By Shanieka Stanton
You may not readily recognize the names Kwazi Enin, Harold Ekeh, or Munira Khalif, as easily as you would Drake, Meek Mill or Nicki Minaj, and really, what does it matter? Well, a whole lot. In a society where black children are considered behind by the tender age of two, being mindful of what they consume is not only important, it’s imperative.
According to U.S. News Child Trends, a non-partisan and non-profit research center, found that “By age 2, disparities already show between black and white children. Fewer black children demonstrate proficiency in development skills such as receptive vocabulary, expressive vocabulary, matching, early counting, math, color knowledge, numbers and shapes. While 91 percent of white children aged 3 to 5 who weren’t enrolled in kindergarten were read to by family members three or more times per week, 78 percent of black children were read to with the same frequency.”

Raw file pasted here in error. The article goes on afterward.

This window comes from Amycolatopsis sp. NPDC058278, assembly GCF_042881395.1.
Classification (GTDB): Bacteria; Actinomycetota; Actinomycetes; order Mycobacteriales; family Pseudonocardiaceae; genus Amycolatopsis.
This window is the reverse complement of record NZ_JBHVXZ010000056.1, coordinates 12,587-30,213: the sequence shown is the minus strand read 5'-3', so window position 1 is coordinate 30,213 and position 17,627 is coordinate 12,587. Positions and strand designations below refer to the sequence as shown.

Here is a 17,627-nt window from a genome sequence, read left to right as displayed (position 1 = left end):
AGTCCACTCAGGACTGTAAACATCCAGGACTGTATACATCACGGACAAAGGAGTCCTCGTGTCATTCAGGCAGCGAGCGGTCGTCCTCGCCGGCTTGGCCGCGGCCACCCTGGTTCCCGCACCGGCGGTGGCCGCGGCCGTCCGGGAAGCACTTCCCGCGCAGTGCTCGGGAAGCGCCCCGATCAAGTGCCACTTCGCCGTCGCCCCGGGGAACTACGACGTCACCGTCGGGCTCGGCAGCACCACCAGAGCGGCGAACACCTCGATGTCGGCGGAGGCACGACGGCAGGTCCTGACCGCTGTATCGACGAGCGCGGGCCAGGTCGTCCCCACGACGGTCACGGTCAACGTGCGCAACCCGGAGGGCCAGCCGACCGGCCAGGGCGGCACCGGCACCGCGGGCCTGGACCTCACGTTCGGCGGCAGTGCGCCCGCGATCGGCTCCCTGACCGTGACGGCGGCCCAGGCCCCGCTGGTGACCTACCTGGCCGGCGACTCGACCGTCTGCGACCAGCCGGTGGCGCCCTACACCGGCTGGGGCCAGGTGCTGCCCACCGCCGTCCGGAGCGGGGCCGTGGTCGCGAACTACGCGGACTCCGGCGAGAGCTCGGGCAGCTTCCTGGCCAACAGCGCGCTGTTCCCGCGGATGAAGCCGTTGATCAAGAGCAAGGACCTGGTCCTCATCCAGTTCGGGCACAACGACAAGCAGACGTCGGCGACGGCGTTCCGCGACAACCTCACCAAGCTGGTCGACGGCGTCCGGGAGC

So who are Kwazi Enin, Harold Ekeh, and Munira Khalif? Within the past year, all three have been accepted into all eight Ivy League schools. You may have noticed the distinction of each last name. All are also children to immigrant parents from Ghana, Nigeria, and Somalia respectively. Each hail from a two parent household, a commonality less likely in nearly 70 percent of black homes, a number that has risen 50% within the past 50 years according to the Moynihan Report and the American Community Survey.
We have exchanged NET for BET. NET, a defunct Broadcast television network standing for National Educational Television later affiliated with PBS, according to Wikipedia was eventually ended due to producer’s “refusal to stop airing the critically praised but controversial documentaries.” On YouTube, there are still scores of insightful debates that occurred between black and white men discussing the ills of society in a way that would never occur today.
We’re actually going backwards. The School-to-Prison Pipeline is very real folks. Maybe it’s time that we exchange entertainment for education. We may not be able to place a father in every black single parent home, but perhaps we can learn again to become a village. Our children’s future relies on these simple notions.